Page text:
nearly the whole first page was missing, with more and more of the page present as one goes through the book. It seems clear to me at least that this is a man as in love with his medium as any painter.

He spoke movingly of his works relation to his biography (perhaps working against his stereotype has a cold, cerebral artist). He spoke of his mother's disapproval of him making art out of damaged books and how she eventually came around after recalling a childhood incident in which he sat by the waterside arranging stones to trace the lines made by the receding waves. He and she both saw an intimate connection between this and his mature artistic expression.

Although not quite justifying the title, he argues for the continuing value of the printed word in an increasingly digital world. He explains that some forms of printed literature will disappear, for example the phone book. But others, such as novels and books of poetry will prevail. The case is made largely based on a emotional appeal to appreciation for the mate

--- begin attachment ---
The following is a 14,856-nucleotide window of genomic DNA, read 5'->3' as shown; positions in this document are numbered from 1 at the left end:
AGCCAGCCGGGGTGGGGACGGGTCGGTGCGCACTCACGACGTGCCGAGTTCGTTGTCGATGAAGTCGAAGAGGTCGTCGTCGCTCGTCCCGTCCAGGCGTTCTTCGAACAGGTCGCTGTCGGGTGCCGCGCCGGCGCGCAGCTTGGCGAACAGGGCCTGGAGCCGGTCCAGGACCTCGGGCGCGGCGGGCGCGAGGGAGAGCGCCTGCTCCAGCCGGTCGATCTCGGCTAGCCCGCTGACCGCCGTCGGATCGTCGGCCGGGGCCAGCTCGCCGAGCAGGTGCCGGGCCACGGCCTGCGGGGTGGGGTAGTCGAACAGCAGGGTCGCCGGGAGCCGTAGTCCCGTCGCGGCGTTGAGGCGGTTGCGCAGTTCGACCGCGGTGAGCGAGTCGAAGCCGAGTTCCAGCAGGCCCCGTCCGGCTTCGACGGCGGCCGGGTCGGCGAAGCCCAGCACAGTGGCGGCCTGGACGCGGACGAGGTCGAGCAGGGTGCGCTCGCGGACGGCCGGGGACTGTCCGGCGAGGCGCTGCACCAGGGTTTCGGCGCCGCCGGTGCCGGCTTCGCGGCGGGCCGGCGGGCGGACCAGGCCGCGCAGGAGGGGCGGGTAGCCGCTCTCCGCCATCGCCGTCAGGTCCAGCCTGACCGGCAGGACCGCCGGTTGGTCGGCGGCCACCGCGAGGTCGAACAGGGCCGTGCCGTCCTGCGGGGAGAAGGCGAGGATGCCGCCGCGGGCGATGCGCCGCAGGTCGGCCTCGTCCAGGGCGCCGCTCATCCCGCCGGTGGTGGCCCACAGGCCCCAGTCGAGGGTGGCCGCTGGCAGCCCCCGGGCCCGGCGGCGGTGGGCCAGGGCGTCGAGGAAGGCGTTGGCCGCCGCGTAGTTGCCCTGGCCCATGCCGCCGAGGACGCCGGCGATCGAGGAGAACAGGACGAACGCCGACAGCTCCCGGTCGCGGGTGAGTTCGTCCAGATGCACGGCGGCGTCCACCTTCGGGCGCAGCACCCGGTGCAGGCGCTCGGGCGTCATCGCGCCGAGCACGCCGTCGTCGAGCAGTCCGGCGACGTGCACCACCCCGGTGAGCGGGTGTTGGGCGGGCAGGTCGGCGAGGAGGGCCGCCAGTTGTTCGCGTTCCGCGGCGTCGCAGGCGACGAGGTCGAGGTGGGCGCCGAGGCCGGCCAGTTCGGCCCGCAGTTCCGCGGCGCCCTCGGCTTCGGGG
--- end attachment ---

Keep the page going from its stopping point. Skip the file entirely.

rial and tactile aspects of reading. There were, however, some suggestions that younger generations might not be as appreciative. A longtime friend of Buzz's (whose name I forget, and who is identified vaguely as a "writer") emphasizes the old-fogginess of this perspective. A child at the opening for the C carries what looks like a hand-held video game.

Buzz is also enchanted by analog photography. He owns an impressive large-format Polaroid camera, which he uses to photograph his installations. In Rise, he compares the materiality of the resulting prints to painting. These he considers art (you would to, if you saw them in the flesh) as opposed to the numerous digital shots, which are mere documentation.

The main focus of Rise however, was Spector and his students in downtown Manhattan. They drive around in a van, unpack boxes, sort and arrange books. There is a time lapse sequence in which the sculpture is put together in a minute or two. There are brief interviews with a handful of students, some of them awkward or annoying, others endearing. Some bits seemed to drag on too long or felt out of place, but again, this is a matter of arrangement. The basic material is strong.